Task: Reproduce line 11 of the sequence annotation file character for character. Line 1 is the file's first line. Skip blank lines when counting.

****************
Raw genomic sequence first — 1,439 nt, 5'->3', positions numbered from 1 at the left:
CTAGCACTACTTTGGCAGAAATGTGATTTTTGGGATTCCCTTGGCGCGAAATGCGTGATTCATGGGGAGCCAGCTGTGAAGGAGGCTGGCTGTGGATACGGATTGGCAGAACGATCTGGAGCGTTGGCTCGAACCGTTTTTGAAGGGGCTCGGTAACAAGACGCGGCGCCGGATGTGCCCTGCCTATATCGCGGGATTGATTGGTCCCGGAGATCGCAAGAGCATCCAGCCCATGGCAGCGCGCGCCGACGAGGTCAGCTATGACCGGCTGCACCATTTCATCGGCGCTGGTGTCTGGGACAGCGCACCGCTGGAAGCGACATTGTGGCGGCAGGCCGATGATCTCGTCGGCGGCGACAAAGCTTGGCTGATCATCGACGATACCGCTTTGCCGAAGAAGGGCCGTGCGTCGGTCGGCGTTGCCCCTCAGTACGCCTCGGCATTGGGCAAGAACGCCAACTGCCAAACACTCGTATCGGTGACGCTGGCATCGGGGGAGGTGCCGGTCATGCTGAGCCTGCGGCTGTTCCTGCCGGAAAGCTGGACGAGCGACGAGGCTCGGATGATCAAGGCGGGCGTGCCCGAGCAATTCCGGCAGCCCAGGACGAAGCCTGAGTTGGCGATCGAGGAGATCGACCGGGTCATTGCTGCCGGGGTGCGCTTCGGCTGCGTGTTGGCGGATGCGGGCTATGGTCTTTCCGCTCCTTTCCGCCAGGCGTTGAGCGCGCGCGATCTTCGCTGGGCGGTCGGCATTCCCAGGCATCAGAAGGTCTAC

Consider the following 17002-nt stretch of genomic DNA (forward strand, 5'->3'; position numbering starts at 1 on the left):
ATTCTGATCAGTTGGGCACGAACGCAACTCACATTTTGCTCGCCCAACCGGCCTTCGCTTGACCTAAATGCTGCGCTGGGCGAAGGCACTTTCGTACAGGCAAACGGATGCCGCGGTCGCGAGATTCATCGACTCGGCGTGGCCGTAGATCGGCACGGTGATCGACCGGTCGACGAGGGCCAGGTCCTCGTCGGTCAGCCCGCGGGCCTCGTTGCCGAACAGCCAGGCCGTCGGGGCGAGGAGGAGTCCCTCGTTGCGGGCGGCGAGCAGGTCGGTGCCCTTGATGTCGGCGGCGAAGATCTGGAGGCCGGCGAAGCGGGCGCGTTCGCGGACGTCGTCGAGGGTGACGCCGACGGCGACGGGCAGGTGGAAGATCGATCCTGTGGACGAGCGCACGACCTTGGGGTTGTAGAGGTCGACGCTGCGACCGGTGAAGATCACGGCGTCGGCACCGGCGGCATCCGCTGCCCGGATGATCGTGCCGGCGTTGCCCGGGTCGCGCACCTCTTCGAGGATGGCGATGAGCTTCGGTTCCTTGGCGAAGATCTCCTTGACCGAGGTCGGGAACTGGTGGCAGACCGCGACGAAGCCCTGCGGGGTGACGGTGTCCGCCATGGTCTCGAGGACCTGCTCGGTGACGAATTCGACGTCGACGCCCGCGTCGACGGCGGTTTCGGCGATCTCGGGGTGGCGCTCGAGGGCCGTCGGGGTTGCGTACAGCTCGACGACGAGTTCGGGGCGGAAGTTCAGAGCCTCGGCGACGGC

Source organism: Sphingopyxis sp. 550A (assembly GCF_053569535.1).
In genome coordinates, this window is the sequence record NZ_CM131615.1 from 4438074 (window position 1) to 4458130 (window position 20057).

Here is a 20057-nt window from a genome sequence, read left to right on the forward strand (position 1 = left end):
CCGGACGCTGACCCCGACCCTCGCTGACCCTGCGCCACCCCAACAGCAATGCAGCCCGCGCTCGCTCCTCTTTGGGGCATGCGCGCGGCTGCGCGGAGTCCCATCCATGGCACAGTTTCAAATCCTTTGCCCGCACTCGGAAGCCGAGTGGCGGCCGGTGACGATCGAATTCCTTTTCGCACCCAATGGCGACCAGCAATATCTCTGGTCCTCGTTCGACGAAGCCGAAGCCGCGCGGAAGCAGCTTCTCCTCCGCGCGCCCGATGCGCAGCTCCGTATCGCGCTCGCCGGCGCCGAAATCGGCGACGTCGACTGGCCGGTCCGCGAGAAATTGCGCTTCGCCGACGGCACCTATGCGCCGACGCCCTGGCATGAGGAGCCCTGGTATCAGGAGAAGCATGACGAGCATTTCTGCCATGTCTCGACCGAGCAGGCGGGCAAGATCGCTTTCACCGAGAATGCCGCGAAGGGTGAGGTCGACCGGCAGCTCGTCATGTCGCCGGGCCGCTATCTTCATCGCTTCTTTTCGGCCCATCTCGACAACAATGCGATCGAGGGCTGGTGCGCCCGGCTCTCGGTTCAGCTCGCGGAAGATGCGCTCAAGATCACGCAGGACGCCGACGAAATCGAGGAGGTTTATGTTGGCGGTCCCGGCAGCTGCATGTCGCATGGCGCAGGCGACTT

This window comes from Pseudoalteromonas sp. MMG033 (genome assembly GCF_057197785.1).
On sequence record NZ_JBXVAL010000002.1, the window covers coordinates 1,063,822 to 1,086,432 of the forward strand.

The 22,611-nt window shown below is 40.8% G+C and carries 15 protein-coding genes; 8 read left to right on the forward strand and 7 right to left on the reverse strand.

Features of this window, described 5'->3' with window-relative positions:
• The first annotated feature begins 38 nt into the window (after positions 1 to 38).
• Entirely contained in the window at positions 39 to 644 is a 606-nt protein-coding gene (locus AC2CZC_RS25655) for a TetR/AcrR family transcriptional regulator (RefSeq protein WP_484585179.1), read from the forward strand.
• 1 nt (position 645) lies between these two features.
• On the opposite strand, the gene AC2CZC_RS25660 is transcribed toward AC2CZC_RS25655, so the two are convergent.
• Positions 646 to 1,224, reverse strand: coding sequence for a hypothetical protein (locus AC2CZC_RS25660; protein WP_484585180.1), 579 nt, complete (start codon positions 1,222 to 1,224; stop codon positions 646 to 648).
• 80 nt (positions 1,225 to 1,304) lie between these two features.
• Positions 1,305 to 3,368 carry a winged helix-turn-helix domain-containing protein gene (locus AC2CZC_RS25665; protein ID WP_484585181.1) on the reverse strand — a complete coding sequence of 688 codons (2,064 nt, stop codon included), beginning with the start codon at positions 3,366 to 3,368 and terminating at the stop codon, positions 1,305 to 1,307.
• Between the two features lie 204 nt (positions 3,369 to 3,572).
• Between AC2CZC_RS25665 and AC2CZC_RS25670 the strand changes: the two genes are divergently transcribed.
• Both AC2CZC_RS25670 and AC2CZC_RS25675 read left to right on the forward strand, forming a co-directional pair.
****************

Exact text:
The 22,611-nt window shown below is 40.8% G+C and carries 15 protein-coding genes; 8 read left to right on the forward strand and 7 right to left on the reverse strand.